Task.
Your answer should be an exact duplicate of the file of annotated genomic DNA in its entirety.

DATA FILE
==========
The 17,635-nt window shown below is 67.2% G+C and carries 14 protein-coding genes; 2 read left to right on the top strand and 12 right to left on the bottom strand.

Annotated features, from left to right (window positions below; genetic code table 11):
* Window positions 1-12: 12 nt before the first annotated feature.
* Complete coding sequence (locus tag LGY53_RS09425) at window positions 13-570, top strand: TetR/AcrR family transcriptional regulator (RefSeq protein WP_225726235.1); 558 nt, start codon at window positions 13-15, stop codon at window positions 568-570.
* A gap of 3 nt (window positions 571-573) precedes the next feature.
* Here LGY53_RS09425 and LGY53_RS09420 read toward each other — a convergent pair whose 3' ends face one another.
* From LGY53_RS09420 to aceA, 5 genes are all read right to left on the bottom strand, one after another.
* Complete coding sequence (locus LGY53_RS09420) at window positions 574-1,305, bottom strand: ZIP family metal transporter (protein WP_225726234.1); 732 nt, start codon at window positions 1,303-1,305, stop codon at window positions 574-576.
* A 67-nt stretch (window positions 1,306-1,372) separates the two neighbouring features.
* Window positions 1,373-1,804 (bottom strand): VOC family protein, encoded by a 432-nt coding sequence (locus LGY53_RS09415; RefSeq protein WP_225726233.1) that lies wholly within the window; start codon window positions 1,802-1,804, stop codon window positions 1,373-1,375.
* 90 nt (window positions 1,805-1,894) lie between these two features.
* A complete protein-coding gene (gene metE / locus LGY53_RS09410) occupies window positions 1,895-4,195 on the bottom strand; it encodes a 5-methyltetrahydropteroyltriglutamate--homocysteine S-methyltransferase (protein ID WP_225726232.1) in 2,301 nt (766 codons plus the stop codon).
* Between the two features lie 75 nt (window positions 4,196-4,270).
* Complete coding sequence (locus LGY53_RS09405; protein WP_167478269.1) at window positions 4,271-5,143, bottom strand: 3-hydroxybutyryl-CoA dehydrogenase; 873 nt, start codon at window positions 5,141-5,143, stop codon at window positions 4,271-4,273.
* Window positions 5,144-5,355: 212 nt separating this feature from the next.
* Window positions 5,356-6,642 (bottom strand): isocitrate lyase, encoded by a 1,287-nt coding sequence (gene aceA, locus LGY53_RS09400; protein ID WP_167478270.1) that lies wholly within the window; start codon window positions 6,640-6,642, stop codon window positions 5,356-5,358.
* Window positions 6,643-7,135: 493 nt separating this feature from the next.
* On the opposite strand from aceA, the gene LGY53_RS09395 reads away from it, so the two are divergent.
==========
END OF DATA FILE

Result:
The 17,635-nt window shown below is 67.2% G+C and carries 14 protein-coding genes; 2 read left to right on the top strand and 12 right to left on the bottom strand.

Annotated features, from left to right (window positions below; genetic code table 11):
* Window positions 1-12: 12 nt before the first annotated feature.
* Complete coding sequence (locus tag LGY53_RS09425) at window positions 13-570, top strand: TetR/AcrR family transcriptional regulator (RefSeq protein WP_225726235.1); 558 nt, start codon at window positions 13-15, stop codon at window positions 568-570.
* A gap of 3 nt (window positions 571-573) precedes the next feature.
* Here LGY53_RS09425 and LGY53_RS09420 read toward each other — a convergent pair whose 3' ends face one another.
* From LGY53_RS09420 to aceA, 5 genes are all read right to left on the bottom strand, one after another.
* Complete coding sequence (locus LGY53_RS09420) at window positions 574-1,305, bottom strand: ZIP family metal transporter (protein WP_225726234.1); 732 nt, start codon at window positions 1,303-1,305, stop codon at window positions 574-576.
* A 67-nt stretch (window positions 1,306-1,372) separates the two neighbouring features.
* Window positions 1,373-1,804 (bottom strand): VOC family protein, encoded by a 432-nt coding sequence (locus LGY53_RS09415; RefSeq protein WP_225726233.1) that lies wholly within the window; start codon window positions 1,802-1,804, stop codon window positions 1,373-1,375.
* 90 nt (window positions 1,805-1,894) lie between these two features.
* A complete protein-coding gene (gene metE / locus LGY53_RS09410) occupies window positions 1,895-4,195 on the bottom strand; it encodes a 5-methyltetrahydropteroyltriglutamate--homocysteine S-methyltransferase (protein ID WP_225726232.1) in 2,301 nt (766 codons plus the stop codon).
* Between the two features lie 75 nt (window positions 4,196-4,270).
* Complete coding sequence (locus LGY53_RS09405; protein WP_167478269.1) at window positions 4,271-5,143, bottom strand: 3-hydroxybutyryl-CoA dehydrogenase; 873 nt, start codon at window positions 5,141-5,143, stop codon at window positions 4,271-4,273.
* Window positions 5,144-5,355: 212 nt separating this feature from the next.
* Window positions 5,356-6,642 (bottom strand): isocitrate lyase, encoded by a 1,287-nt coding sequence (gene aceA, locus LGY53_RS09400; protein ID WP_167478270.1) that lies wholly within the window; start codon window positions 6,640-6,642, stop codon window positions 5,356-5,358.
* Window positions 6,643-7,135: 493 nt separating this feature from the next.
* On the opposite strand from aceA, the gene LGY53_RS09395 reads away from it, so the two are divergent.